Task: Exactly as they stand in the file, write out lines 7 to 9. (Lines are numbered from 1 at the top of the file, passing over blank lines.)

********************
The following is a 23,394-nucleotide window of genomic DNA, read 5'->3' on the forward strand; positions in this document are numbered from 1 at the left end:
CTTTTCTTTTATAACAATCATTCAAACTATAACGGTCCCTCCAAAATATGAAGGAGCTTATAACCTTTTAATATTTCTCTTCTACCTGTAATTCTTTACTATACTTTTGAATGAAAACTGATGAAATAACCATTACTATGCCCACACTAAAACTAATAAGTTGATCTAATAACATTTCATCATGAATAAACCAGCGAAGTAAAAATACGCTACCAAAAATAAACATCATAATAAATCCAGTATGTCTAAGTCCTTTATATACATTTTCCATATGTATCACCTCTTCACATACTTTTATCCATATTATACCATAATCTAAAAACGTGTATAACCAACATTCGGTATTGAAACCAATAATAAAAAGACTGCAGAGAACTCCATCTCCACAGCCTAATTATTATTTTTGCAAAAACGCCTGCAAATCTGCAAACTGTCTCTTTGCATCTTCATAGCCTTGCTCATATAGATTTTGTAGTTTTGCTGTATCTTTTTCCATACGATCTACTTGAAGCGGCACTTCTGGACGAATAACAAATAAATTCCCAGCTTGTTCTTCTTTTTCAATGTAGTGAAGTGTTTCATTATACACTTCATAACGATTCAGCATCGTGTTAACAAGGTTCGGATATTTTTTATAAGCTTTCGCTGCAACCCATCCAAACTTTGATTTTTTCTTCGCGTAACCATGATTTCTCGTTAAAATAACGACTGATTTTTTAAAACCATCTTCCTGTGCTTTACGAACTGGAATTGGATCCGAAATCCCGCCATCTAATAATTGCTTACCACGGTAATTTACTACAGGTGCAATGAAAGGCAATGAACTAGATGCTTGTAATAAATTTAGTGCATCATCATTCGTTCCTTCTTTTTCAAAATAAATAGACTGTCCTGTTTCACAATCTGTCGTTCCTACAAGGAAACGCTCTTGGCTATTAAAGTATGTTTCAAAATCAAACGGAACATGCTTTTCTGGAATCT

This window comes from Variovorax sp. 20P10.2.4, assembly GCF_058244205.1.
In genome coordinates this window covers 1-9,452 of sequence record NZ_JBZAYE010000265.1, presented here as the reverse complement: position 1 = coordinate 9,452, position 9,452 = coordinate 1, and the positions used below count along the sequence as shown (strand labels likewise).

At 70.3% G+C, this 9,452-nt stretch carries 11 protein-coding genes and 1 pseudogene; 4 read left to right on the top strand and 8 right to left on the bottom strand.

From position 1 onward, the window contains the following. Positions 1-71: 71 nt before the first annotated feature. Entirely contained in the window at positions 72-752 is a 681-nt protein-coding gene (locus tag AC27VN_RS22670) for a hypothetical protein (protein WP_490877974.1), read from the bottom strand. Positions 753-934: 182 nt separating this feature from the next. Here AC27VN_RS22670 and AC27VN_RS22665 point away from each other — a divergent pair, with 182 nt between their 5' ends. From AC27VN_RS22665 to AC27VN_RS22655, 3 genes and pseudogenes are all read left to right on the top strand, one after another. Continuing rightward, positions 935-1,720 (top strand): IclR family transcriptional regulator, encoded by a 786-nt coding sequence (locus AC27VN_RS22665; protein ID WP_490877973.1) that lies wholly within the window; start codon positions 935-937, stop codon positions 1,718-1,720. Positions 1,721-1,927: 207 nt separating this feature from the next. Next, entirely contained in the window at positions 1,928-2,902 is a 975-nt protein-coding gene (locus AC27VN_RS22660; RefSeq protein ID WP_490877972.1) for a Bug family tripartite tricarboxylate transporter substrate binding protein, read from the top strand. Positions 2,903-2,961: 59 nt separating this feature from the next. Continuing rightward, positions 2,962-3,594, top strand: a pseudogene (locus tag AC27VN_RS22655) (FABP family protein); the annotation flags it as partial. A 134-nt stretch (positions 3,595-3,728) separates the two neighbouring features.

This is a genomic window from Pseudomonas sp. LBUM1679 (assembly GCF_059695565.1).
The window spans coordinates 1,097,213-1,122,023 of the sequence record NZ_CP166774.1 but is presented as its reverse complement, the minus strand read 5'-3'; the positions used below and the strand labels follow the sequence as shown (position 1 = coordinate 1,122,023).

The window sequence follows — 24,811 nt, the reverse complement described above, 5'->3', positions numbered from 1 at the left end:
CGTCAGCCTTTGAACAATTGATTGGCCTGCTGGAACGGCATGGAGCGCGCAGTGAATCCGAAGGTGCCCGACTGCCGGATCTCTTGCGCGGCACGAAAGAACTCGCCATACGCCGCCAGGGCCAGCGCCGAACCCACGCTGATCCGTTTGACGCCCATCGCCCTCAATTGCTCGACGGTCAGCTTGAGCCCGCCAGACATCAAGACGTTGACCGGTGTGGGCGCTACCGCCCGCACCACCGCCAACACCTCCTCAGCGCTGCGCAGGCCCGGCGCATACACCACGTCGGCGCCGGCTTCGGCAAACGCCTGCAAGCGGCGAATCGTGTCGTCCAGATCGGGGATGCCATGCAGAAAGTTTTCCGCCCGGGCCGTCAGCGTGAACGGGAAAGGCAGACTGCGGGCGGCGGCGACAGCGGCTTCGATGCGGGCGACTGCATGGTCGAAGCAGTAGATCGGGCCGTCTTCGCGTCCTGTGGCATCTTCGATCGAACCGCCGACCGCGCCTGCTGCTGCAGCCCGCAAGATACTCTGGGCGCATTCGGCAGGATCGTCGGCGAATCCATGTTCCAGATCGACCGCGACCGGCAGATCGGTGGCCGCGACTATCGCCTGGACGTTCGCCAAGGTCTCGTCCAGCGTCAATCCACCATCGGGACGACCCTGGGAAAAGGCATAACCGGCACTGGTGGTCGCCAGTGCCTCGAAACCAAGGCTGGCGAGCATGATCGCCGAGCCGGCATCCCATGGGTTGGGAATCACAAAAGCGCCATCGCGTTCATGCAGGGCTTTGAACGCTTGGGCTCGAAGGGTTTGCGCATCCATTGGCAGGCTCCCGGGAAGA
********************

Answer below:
This is a genomic window from Pseudomonas sp. LBUM1679 (assembly GCF_059695565.1).
The window spans coordinates 1,097,213-1,122,023 of the sequence record NZ_CP166774.1 but is presented as its reverse complement, the minus strand read 5'-3'; the positions used below and the strand labels follow the sequence as shown (position 1 = coordinate 1,122,023).

The window sequence follows — 24,811 nt, the reverse complement described above, 5'->3', positions numbered from 1 at the left end: